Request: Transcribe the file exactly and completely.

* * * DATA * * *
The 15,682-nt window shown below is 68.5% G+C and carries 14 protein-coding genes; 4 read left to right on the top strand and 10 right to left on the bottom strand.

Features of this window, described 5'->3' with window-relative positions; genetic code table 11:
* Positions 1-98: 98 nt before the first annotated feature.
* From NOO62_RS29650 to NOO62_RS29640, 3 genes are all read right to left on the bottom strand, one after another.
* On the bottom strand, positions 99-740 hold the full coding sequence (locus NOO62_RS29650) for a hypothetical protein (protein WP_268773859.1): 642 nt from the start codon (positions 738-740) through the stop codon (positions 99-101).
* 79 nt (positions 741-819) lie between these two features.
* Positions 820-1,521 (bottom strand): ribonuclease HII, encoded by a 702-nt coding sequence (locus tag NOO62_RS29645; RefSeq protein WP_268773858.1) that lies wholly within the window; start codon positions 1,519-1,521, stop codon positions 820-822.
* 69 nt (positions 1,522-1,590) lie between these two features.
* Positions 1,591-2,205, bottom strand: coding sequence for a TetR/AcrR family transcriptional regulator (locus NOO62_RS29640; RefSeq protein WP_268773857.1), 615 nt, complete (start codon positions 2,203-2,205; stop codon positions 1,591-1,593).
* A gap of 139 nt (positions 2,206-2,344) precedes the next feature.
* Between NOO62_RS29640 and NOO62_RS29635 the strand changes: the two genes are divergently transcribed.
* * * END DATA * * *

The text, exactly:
The 15,682-nt window shown below is 68.5% G+C and carries 14 protein-coding genes; 4 read left to right on the top strand and 10 right to left on the bottom strand.

Features of this window, described 5'->3' with window-relative positions; genetic code table 11:
* Positions 1-98: 98 nt before the first annotated feature.
* From NOO62_RS29650 to NOO62_RS29640, 3 genes are all read right to left on the bottom strand, one after another.
* On the bottom strand, positions 99-740 hold the full coding sequence (locus NOO62_RS29650) for a hypothetical protein (protein WP_268773859.1): 642 nt from the start codon (positions 738-740) through the stop codon (positions 99-101).
* 79 nt (positions 741-819) lie between these two features.
* Positions 820-1,521 (bottom strand): ribonuclease HII, encoded by a 702-nt coding sequence (locus tag NOO62_RS29645; RefSeq protein WP_268773858.1) that lies wholly within the window; start codon positions 1,519-1,521, stop codon positions 820-822.
* 69 nt (positions 1,522-1,590) lie between these two features.
* Positions 1,591-2,205, bottom strand: coding sequence for a TetR/AcrR family transcriptional regulator (locus NOO62_RS29640; RefSeq protein WP_268773857.1), 615 nt, complete (start codon positions 2,203-2,205; stop codon positions 1,591-1,593).
* A gap of 139 nt (positions 2,206-2,344) precedes the next feature.
* Between NOO62_RS29640 and NOO62_RS29635 the strand changes: the two genes are divergently transcribed.